A series of elegant watermarks have been created by science communicator and illustrator Michelle Baker, to reflect the major themes of the TSR Hub and
will be integrated into future Hub publications.
The six watermarks, inspired by science and nature, provide a thematic or conceptual link between each image and its corresponding Hub theme.
“By incorporating elements of scientific illustration into my designs, I hope to capture a precise, yet simple scientific aesthetic that exhibits the links between science, beauty and the work of the Threatened Species Recovery Hub,” says Michelle.
With over a decade of experience in scientific illustration, Michelle applies her talents in her role as a communication officer with the TSR Hub.
Passionate about science and conservation, she has worked in university departments and with the Queensland Museum.
Her time spent in specimen labs has provided her with intricate knowledge of some unique natural subjects.
“I am now more familiar with freshwater crabs, sea squirts, mites and fruit flies than I ever thought I would be - inside and out!” says Michelle.
“I really enjoy the observational side of biology, particularly the description and identification aspects of the discipline.”
Her illustrations are frequently used in journal papers, books and taxonomic keys, often as part of the official description of a new species.
Set aside detailed descriptions, her illustrations help researchers to identify the species found in field surveys.
Her watermark designs for the TSR Hub include:
Matchstick banksia (Theme 1)
Orange-bellied parrot (Theme 2)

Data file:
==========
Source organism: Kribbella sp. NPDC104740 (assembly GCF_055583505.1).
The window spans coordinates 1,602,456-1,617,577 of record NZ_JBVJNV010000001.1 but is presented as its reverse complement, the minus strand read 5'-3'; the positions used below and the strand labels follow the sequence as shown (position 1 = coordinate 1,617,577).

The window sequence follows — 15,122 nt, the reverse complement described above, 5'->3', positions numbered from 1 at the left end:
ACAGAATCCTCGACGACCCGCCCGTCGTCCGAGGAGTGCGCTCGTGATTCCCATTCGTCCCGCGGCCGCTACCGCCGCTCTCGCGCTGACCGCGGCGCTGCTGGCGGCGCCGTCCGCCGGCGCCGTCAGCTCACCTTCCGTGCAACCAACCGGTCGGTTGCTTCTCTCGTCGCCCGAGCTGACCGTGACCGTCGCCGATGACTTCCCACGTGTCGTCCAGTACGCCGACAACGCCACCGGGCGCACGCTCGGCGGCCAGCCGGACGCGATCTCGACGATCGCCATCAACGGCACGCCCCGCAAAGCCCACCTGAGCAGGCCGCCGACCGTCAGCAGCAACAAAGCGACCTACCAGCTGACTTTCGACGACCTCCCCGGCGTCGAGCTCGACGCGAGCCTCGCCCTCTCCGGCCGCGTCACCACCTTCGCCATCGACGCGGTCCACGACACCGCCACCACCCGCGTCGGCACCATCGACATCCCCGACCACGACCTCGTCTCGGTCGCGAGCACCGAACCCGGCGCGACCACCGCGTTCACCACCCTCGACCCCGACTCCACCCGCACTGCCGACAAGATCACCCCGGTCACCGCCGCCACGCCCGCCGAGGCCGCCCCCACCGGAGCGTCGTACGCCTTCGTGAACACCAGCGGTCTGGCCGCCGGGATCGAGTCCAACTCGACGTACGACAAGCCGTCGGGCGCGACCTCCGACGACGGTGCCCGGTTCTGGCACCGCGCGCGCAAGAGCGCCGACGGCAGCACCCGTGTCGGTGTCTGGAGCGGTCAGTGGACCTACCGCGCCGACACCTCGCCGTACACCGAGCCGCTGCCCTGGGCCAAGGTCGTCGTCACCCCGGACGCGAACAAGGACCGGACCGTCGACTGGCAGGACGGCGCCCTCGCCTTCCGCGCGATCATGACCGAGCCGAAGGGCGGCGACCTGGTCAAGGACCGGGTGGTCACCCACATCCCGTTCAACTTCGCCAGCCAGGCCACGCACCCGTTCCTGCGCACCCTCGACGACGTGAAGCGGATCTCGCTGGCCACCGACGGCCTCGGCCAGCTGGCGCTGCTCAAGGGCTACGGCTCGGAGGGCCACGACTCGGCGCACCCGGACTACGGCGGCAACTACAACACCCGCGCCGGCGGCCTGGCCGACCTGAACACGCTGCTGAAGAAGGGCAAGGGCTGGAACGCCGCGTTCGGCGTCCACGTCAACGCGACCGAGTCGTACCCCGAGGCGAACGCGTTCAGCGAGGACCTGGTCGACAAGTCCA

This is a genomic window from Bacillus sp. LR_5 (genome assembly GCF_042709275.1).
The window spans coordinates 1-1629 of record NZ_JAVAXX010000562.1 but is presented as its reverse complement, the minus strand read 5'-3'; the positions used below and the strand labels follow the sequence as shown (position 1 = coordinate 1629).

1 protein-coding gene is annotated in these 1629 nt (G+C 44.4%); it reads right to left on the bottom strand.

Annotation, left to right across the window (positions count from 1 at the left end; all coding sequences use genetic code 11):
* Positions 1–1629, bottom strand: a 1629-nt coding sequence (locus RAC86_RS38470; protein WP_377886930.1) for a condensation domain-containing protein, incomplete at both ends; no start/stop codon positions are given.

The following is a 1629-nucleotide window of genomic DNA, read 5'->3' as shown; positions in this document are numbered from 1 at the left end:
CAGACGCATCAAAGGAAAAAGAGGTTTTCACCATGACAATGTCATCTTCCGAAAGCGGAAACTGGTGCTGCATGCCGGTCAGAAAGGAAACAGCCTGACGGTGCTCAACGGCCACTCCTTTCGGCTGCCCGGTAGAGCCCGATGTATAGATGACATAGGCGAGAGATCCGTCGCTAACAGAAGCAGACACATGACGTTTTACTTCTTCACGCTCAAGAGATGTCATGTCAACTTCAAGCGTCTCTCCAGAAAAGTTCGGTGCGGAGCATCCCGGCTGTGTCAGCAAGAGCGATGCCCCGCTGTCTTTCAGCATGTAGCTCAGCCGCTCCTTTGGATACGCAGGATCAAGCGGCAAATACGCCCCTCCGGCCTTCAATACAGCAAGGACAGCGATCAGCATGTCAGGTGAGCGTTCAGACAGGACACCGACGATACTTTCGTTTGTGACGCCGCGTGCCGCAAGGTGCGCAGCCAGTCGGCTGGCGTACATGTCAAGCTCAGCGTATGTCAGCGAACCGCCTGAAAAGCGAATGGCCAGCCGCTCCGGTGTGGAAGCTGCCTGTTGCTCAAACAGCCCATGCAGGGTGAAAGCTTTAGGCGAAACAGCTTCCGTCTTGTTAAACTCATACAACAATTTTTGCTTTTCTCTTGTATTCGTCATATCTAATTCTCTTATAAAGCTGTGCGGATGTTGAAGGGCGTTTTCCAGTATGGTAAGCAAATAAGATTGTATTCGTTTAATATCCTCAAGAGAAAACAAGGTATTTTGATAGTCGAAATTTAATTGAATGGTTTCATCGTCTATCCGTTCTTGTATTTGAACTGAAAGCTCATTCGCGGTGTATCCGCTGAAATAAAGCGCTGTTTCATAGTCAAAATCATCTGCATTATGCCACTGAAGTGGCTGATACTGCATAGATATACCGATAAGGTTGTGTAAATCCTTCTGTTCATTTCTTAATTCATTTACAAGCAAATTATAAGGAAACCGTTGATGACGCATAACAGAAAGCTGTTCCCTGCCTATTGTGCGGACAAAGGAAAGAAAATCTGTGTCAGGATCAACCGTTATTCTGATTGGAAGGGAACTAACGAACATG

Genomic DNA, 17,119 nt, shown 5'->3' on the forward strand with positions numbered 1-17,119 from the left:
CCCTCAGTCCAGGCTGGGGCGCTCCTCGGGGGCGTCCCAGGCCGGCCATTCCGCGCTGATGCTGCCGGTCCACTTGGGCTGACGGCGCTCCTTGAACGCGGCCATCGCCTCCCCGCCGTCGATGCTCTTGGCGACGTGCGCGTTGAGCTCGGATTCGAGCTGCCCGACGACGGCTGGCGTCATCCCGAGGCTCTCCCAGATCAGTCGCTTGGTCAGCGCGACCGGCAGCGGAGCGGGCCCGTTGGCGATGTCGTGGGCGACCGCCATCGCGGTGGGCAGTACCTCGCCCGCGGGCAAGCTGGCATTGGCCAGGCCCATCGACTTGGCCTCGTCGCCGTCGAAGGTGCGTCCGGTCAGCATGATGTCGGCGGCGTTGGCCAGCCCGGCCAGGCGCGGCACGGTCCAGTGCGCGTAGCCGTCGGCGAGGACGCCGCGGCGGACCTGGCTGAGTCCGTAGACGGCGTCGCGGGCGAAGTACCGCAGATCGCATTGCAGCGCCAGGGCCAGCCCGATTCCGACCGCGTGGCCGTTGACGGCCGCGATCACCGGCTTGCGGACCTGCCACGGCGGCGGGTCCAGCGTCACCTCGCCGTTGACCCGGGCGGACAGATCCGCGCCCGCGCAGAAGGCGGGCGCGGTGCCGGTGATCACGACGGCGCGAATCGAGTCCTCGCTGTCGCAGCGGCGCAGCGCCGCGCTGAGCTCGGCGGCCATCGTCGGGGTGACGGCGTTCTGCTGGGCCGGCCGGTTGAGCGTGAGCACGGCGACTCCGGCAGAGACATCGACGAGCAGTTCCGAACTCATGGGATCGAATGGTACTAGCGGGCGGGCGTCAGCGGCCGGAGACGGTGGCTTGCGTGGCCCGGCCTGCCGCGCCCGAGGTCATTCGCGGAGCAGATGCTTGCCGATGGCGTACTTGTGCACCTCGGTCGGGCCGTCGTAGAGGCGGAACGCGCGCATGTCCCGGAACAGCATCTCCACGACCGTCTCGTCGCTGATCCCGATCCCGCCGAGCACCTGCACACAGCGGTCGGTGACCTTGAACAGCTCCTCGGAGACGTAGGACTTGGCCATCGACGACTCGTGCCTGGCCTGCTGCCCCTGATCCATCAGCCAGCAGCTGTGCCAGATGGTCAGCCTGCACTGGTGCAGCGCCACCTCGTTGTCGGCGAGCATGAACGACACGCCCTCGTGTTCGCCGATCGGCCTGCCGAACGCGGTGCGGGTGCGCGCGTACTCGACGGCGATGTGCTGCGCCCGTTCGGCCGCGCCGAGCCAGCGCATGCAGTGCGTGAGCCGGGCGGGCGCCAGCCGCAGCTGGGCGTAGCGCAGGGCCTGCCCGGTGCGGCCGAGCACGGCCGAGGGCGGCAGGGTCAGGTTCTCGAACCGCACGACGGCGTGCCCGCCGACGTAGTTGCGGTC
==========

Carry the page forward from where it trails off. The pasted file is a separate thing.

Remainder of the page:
Leadbeater’s possum (Theme 3)
Corroboree frog (Theme 4)
Northern quoll (Theme 5)
Bathurst purple copper butterfly (Theme 6).
You have to be pretty lucky to make a living by combining your passion and interests, and that’s exactly how Dr Daniel White feels about his current state of affairs. Dan began his career studying genes, and has since applied his science to saving species. Here he describes how.
The TSR Hub recognises that outcomes for threatened species will be improved by increasing Indigenous involvement in their management. In response to this, the Hub is guided by an Indigenous Reference Group and has a number of projects across Australia that are collaborating with Indigenous groups on threatened species research on their country.
A new contagious fungal plant disease has entered Australia, myrtle rust. It’s highly mobile, can reproduce rapidly and is infecting many species across a broad geographic range. Containment and eradication responses have so far been unsuccessful.
Australia is losing large old hollow-bearing trees in our mountain ash forests due to logging, fires and climate change. A team at the Australian National University have been investigating the importance of these trees, the implications of their loss and things we can do to ensure we have enough mountain giants for the future.
While media reports often focus on the doom and gloom of species sliding to extinction, it is important to also take note of where we are succeeding. Hub Deputy Director Professor Stephen Garnett talks about the importance of learning from conservation successes and celebrating how far we have come.